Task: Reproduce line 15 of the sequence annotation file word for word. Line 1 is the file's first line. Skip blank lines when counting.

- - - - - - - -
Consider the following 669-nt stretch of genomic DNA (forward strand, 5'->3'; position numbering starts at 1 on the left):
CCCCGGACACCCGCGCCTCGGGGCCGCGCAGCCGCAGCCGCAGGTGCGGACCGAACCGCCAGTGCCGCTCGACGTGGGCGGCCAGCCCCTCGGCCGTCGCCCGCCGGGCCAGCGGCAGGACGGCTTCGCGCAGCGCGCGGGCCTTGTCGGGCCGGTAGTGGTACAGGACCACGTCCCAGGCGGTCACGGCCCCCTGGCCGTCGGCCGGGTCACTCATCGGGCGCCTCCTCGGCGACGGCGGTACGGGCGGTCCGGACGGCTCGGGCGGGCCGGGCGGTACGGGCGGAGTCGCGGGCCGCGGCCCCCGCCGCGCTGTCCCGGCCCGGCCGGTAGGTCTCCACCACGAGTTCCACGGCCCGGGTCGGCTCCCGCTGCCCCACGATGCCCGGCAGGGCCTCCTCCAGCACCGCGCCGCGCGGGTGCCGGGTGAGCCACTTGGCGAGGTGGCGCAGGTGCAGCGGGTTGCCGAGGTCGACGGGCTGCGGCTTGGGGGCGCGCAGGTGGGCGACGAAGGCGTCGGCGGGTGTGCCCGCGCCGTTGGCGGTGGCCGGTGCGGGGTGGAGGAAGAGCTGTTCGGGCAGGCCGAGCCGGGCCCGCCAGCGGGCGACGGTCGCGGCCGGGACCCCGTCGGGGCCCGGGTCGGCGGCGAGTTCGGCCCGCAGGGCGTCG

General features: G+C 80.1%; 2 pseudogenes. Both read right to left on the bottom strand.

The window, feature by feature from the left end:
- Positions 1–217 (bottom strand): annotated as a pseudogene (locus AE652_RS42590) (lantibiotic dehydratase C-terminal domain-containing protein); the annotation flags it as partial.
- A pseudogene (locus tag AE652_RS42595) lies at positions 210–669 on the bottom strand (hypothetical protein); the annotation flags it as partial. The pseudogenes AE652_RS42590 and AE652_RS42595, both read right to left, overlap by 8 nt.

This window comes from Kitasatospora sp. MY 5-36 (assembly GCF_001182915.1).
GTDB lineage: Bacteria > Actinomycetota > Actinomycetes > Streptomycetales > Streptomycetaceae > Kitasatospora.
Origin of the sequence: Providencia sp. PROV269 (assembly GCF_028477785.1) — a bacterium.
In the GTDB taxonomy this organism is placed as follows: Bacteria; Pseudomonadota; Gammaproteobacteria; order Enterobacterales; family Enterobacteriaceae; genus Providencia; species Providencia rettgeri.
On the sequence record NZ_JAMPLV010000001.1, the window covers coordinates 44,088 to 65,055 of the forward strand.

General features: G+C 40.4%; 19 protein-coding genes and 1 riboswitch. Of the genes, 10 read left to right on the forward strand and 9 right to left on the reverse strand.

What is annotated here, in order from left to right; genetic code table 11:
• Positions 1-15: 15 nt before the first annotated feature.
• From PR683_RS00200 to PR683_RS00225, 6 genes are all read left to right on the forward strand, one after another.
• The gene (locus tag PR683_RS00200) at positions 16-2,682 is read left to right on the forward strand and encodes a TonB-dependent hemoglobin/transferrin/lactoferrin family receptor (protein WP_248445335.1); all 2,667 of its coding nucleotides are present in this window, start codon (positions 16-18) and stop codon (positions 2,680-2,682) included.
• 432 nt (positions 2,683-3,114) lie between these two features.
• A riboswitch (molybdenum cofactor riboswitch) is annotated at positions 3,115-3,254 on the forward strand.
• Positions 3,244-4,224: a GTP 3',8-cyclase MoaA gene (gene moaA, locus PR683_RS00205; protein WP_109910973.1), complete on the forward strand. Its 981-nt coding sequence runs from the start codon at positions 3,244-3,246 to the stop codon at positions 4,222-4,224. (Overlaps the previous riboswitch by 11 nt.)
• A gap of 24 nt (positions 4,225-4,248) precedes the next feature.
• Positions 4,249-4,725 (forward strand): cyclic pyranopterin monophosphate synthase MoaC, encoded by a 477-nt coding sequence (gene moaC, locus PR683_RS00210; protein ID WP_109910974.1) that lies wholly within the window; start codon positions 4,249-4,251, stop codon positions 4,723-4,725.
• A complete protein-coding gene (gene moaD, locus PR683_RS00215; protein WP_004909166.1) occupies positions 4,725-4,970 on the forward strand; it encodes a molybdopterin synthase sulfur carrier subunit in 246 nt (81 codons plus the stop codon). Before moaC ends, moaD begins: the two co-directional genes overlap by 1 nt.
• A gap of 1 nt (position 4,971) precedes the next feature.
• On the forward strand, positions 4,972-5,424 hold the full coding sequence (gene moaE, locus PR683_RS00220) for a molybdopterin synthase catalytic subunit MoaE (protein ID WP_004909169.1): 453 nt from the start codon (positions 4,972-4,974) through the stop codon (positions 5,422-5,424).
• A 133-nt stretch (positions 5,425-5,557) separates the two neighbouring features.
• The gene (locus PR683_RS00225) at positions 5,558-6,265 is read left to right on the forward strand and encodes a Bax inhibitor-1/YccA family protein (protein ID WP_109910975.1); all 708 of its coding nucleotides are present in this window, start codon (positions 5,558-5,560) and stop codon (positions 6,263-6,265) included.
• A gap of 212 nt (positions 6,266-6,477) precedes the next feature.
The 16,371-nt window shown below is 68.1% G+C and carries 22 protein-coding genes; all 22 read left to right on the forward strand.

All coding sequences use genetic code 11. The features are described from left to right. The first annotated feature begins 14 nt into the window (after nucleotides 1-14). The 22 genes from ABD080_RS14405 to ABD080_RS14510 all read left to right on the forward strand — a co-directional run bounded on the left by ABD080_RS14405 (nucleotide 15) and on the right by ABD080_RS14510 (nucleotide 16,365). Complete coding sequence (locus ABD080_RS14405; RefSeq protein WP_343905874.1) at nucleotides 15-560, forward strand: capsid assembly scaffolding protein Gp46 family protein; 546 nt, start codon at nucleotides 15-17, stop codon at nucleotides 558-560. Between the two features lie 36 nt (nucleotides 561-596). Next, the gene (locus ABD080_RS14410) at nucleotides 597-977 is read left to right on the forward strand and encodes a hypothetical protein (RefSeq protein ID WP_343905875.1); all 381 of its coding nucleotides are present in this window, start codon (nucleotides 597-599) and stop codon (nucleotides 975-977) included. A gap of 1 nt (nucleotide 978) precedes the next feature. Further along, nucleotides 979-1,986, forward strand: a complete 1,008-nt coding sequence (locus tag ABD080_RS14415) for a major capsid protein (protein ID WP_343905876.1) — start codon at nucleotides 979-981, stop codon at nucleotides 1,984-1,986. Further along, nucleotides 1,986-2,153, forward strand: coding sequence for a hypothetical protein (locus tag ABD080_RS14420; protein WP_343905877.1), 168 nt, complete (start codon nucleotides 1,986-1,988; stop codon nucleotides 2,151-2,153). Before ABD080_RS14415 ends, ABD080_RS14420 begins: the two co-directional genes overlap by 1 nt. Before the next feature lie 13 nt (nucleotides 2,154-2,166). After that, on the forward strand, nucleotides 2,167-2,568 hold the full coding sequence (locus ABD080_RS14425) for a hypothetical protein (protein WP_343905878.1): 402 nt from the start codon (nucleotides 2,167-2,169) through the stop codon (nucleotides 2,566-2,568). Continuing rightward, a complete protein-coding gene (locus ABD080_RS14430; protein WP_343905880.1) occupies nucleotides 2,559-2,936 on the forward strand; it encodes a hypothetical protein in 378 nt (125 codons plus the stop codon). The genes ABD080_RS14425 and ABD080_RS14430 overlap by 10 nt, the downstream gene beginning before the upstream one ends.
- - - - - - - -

• From PR683_RS00200 to PR683_RS00225, 6 genes are all read left to right on the forward strand, one after another.